We also observed a number of projection and association fiber bundles linked to the lateral prefrontal and parietal cortices to be associated with treatment response. For example, the superior longitudinal fasciculus and the superior fronto-occipital fasciculus, which connect some of the prefrontal cortical regions45, whereas the sagittal stratum which contains the inferior fronto-occiptal fascicle which is crucial for intra-hemispheric transfer of information between the frontal cortex and the occipital, temporal and parietal cortices48. The anterior corona radiata is part of the limbic-thalamo-cortical circuitry which includes thalamic projections from the internal capsule to the prefrontal cortical regions associated with impaired top-down emotion regulation systems in PTSD45,49. One of the main tenets of TF-CBT is the capacity to reappraise events and responses associated with the traumatic experience, such that they are experienced with less anxiety50. The cognitive control brain regions, specifically the dorsolateral prefrontal cortex, dorsal anterior cingulate, and parietal cortices, all play an important role in this process51. Our findings suggest that the “hard-wired” white matter structural connections associated with this functional network may also be crucial incapacity to learn skills to reappraise traumatic experiences and hence respond to treatment. However, more research is required to understand the direction of effects i.e., why lower FA in these white matter tracts was associated with greater improvement in symptoms. One possible avenue is to evaluate the longer-term impact on white-matter because of TF-CBT to understand how this relationship is mediated depending on treatment outcome. One previous study has demonstrated that white matter FA was found to increase as well as decrease as a function of response to treatment44. An increase in FA has been reported after learning52 and one could speculate that PTSD individuals who ultimately remit are the ones who have lower FA but demonstrate increased myelination effects and FA due to reappraisal related learning, whereas persistent PTSD individuals who already have a higher FA prior to treatment are unable to employ this plasticity and hence lack to benefit from TF-CBT. We also observed associations with FA in the corpus callosum and some of the tracts of the brainstem. The corpus callosum has previously been reported to be altered in PTSD17,53 and our study provides new evidence of its role in response to TF-CBT. Both the corpus callosum and some of the major tracts of the brainstem (e.g., corticospinal tract and the cerebral penduncles) are known to mediate connections between the cortical brain regions and between the cortex, thalamus, and brainstem, respectively, and hence could be likely associated with treatment response via the roles of these innervated regions.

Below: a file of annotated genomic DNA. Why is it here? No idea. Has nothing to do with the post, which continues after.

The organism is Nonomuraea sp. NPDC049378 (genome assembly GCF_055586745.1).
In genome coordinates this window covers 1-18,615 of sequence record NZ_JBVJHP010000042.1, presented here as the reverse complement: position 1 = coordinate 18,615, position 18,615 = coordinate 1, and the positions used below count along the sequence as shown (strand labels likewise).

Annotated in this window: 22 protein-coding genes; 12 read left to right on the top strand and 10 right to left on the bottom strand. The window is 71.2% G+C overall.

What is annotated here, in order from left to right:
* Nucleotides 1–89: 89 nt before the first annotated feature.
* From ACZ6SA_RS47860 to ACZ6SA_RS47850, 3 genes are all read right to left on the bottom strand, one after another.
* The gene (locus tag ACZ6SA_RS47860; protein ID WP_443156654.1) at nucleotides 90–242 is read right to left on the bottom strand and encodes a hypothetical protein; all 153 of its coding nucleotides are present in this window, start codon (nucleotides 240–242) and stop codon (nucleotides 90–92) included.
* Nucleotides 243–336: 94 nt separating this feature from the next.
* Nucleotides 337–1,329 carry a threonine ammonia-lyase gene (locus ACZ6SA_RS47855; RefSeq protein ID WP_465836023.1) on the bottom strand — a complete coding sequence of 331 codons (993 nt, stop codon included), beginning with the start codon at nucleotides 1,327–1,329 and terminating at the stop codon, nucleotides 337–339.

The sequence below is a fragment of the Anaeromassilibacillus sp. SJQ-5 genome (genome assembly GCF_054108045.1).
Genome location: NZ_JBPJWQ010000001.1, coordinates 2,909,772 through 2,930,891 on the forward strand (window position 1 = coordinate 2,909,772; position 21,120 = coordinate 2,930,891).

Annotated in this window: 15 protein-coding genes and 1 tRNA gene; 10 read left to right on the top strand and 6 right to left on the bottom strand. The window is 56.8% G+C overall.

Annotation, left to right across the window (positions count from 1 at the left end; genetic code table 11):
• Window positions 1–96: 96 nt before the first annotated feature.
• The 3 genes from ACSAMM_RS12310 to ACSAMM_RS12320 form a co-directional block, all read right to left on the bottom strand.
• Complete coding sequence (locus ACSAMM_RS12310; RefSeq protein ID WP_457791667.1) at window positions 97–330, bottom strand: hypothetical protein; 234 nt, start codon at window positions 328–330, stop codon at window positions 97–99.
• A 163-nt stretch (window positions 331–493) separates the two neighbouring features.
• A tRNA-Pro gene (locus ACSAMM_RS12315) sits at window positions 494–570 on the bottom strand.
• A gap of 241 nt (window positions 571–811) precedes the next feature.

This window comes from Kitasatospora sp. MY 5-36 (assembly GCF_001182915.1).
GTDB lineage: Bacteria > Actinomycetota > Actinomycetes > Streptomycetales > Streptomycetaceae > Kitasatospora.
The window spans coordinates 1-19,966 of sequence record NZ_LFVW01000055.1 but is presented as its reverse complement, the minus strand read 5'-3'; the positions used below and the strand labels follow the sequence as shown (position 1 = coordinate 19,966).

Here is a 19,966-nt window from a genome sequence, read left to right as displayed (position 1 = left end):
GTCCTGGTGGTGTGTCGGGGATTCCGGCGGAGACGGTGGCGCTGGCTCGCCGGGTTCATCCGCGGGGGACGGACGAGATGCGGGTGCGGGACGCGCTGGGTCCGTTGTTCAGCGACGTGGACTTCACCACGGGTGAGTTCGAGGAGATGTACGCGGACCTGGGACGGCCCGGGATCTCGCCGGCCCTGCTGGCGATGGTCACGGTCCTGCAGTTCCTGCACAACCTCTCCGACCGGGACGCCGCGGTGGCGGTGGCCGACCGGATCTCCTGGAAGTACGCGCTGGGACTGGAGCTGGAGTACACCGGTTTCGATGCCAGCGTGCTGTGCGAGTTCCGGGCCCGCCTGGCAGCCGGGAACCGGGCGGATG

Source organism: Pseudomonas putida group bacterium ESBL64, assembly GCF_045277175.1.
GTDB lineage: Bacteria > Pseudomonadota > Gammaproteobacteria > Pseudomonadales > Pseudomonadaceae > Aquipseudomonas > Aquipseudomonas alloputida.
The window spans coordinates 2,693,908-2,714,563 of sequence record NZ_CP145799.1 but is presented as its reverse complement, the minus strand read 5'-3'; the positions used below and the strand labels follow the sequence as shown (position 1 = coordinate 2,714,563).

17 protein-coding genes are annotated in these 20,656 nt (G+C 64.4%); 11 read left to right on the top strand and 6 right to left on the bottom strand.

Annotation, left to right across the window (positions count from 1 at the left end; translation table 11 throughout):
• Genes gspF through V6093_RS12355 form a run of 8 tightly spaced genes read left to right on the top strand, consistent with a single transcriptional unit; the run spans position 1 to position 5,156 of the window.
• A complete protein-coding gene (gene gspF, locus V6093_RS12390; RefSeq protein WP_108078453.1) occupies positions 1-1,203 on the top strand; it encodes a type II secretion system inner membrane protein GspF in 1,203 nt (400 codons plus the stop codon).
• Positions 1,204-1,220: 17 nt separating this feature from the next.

In our analysis, the FA markers that predicted change in dysphoria symptoms were not found to be distinct between PTSD and controls. FA values for some of the tracts (e.g., the cingulum, anterior corona radiate, and superior longitudinal fasciculus) identified in our study have been previously reported as both increased as well as decreased in relation to PTSD17. However, a meta-analysis conducted in this study failed to identify any white matter FA alterations in PTSD relative to both trauma and healthy controls. This also concurs with our previous analysis that also failed to find any FA alterations in PTSD54,55,56. It is likely that white matter alterations exhibit only in PTSD concurrent with traumatic brain injuries54,55,56. The nature and type of trauma could also play a significant role in how white matter is impacted. For example, for children with PTSD or adult-onset PTSD due to childhood trauma, FA in the corpus callosum has been found to be impacted whereas PTSD due to traumatic experience in adulthood results in changes in the cingulum, superior longitudinal fasciculus, and frontal brain regions17. It is also possible that the treatment response markers of PTSD symptoms could be different from those that characterize PTSD as an overall diagnosis.